The Fundamental Group of the Circle, Part 5

Today we come to part 5 in the outline of the proof that $\pi_1(S^1)\cong \mathbb{Z}$.

 Part 1: Set-up/observations
Part 2: Show $\Phi$ is well defined
Part 3: Show $\Phi$ is a group homomorphism
Part 4: Show $\Phi$ is surjective
Part 5: Show $\Phi$ is injective  (Note: parts 4 and 5 require two lemmas whose proofs we will defer until part 5)
Part 6: Prove the two lemmas used in parts 4 and 5

Last week we showed that the homomorphism $\Phi:\mathbb{Z}\to\pi_1(S^1)$ by $n\mapsto[\omega_n]$ where $\omega_n:[0,1]\to S^1$ is the loop given by $s\mapsto (\cos{2\pi n s}, \sin{2\pi ns})$ is surjective. Today we will show that it is injective.        

Claim: Φ is Injective

As in our proof that $\Phi$ is surjective, we begin with a lemma whose proof we defer until next time. 

Lemma 2: For each homotopy $f_t:I\to S^1$ of paths starting at $f_t(0)=x_0$ and for each $\tilde{x}_0\in p^{-1}(x_0)$, there is a unique lift $\tilde{f}_t:I\to\mathbb{R}$ such that $\tilde{f}_t(0)=\tilde{x}_0$.          

A few observations:

  • To be careful, we should emphasize that $f_t$ isn't merely a homotopy, it is a path homotopy, i.e. it is a homotopy between two paths $f$ and $g$ that share the same initial point, $x_0$ (this is what we mean by $f_t(0)=x_0$) and ending point.
  • We are fixing $t$ here (just momentarily) and are imagining that $f_t:I\to S^1$ is just a path, much like the path $f$ in Lemma 1. But in the back of our mind, we know that the statement of Lemma 2 holds for all $t\in[0,1]$ and hence for the family of maps - i.e. the homotopy - $f_t$.
  • It's easy to see that a homotopy in the helix ($\mathbb{R}$) will project down to a homotopy in $S^1$. This lemma tells us that the converse is true too! That is, given a homotopy in $S^1$ of paths that start at $x_0$, you can find a lifted homotopy of paths in $\mathbb{R}$ that start at the lift of $x_0$.

We will assume Lemma 2 for now and will proceed to show $\Phi$ is one to one.

Suppose $\Phi(m)=\Phi(n)$ so that $\omega_m\simeq \omega_n$, for some $m,n\in\mathbb{Z}$. We wish to show $m=n$. Let $f_t:I\to S^1$ be the homotopy from $\omega_m$ to $\omega_n$ with $f_0=\omega_m$ and $f_1=\omega_n$ and notice that $f_t(0)=(1,0)\in S^1$. This follows since $(1,0)$ is the common starting point of $\omega_m$ and $\omega_n$ (i.e. $\omega_m(0)=\omega_n(0)=(1,0)$). Also note that $0\in p^{-1}(1,0)=\mathbb{Z}$.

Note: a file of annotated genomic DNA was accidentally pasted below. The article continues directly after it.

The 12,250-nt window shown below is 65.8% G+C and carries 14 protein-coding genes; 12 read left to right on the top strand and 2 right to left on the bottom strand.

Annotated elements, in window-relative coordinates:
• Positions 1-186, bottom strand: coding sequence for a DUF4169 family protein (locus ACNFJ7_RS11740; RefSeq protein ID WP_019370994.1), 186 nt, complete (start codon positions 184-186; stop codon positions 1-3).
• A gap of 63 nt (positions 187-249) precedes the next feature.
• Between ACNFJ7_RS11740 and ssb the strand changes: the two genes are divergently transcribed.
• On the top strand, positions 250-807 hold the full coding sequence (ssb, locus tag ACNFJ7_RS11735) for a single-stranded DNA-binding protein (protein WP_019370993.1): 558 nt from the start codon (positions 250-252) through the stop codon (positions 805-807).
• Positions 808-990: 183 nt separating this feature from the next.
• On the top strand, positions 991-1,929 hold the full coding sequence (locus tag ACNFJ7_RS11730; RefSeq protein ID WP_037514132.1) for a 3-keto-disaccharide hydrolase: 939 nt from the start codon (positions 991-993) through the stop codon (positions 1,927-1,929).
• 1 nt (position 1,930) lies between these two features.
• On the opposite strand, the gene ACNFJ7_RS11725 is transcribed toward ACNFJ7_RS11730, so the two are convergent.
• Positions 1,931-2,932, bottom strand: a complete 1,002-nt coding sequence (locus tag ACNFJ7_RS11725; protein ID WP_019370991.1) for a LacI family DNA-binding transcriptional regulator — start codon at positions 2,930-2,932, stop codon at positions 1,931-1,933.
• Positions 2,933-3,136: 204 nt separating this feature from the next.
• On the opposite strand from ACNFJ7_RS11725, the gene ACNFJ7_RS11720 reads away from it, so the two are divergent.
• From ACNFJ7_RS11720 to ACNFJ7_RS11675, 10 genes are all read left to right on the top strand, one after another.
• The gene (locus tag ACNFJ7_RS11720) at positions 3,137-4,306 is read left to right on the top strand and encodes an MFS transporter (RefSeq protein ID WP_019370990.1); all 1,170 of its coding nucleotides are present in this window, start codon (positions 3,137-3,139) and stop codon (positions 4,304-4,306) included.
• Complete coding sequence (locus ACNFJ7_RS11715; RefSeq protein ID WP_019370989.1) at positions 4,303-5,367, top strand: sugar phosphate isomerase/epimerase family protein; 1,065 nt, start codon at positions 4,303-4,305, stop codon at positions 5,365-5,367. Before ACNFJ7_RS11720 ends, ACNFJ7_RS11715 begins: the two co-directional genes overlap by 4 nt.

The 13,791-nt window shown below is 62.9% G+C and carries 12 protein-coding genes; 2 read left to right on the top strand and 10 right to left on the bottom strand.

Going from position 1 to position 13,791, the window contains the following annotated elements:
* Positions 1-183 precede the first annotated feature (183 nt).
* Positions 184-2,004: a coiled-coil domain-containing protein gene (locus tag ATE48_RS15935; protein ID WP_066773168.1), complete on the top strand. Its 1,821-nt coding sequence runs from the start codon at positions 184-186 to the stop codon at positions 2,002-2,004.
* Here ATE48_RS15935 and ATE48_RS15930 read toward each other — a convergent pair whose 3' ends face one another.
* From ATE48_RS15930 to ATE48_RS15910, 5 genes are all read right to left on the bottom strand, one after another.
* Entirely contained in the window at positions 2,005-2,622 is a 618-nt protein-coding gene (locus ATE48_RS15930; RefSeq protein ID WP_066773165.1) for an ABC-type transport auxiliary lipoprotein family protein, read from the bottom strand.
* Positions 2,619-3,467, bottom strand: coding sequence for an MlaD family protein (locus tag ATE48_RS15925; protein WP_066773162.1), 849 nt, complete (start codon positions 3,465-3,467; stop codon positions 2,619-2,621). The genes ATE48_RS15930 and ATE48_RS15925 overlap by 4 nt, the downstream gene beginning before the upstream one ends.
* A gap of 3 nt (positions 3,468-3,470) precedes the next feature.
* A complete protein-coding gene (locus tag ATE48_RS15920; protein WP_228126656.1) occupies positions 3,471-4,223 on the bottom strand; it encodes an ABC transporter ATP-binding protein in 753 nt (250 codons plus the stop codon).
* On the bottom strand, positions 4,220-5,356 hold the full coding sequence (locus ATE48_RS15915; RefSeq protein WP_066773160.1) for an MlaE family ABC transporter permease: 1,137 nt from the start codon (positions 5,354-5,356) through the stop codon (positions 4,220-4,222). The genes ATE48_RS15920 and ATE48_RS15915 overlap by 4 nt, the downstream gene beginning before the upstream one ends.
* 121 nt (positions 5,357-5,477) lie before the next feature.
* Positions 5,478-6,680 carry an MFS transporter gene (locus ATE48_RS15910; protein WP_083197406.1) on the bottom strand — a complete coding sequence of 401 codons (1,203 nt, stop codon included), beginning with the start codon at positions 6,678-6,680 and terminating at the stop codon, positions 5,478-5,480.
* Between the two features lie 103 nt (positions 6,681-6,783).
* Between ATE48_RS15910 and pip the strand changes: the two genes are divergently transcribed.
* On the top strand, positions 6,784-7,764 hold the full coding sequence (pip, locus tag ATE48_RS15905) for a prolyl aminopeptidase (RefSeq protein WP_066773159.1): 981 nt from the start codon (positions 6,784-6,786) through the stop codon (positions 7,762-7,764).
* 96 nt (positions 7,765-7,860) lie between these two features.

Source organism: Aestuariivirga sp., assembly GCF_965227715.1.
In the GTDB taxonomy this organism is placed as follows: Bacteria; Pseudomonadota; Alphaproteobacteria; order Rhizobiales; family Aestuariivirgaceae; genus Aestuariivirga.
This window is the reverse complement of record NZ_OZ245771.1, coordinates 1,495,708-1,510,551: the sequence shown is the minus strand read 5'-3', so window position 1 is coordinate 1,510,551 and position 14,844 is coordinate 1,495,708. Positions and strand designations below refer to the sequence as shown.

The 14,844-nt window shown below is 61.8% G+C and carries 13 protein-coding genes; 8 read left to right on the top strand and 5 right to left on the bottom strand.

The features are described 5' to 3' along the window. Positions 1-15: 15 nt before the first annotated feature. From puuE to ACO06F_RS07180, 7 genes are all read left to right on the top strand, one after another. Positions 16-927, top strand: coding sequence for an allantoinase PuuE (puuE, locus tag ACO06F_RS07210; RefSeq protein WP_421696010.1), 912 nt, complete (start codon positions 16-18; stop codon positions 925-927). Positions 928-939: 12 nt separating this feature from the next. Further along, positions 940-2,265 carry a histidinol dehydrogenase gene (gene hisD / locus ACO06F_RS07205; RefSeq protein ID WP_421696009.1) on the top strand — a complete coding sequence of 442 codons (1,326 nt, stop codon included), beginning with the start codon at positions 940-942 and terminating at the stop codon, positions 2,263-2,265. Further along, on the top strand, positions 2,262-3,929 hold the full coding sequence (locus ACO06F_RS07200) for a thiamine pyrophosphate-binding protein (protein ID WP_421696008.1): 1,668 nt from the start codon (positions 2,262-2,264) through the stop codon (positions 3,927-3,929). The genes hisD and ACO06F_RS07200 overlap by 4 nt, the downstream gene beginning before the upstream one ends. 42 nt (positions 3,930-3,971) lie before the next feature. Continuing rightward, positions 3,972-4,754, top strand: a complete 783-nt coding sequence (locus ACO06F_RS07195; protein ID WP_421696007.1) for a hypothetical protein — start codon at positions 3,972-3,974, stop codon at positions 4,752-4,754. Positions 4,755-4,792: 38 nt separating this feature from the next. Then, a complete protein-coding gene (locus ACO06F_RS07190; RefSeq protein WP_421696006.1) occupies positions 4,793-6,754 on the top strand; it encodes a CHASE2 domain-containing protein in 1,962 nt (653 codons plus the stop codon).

By Lemma 2, there exists a unique lift $\tilde{f}_t:I\to\mathbb{R}$ such that $\tilde{f}_t(0)=0\in \mathbb{R}$. Moreover, since the lift $\tilde{f}_t$ is unique, we must have    $$\tilde{f}_0=\widetilde{\omega}_m \quad \text{and} \quad \tilde{f}_1=\widetilde{\omega}_n. $$ Indeed, we know that $\omega_m=f_0$ has a lift, namely $\widetilde{\omega}_m$ as defined in Part 1. But Lemma 2 tells us that the given lift $\tilde{f_t}$ of $f_t$ is unique. So if $\tilde{f}_0$ is any other lift of $f_0=\omega_m$, it must be that $\tilde{f}_0=\widetilde{\omega}_m$. A similar statement holds for the two lifts $\tilde{f}_1$ and $\widetilde{\omega}_n$ of $\omega_n=f_1$.

Since $\tilde{f}_t$ is a path homotopy, $\tilde{f}_t(1)$ (the shared endpoint of the loops that $\tilde{f}_t$ is "homotopy-ing") must be constant for all $t$. In particular, we must have    $$\tilde{f}_t(1)=\widetilde{\omega}_m(1)=\widetilde{\omega}_n(1)=\text{the common end point of $\widetilde{\omega}_m$ and $\widetilde{\omega}_n$.}$$    But this common end point must be an integer, and it must be both $m$ and $n$! Hence $m=n$.

Just to recap: the key  was to show that $\widetilde{\omega}_m$ and $\widetilde{\omega}_n$ are path homotopic. This allows us to draw this picture:            

(of course, the $\widetilde{\omega}$'s are really straight lines in $\mathbb{R}$, but you get the idea) and conclude that the two paths must end at the same point. (That's what a path homotopy requires!) But we know that $\widetilde{\omega}_m$ ends at $m$ and $\widetilde{\omega}_n$ ends at $n$. So it must be that $m=n$. Voila!

This essentially ends our proof that $\pi_1(S^1)\cong \mathbb{Z}$, but it still remains to prove Lemmas 1 and 2. We will do so next time.

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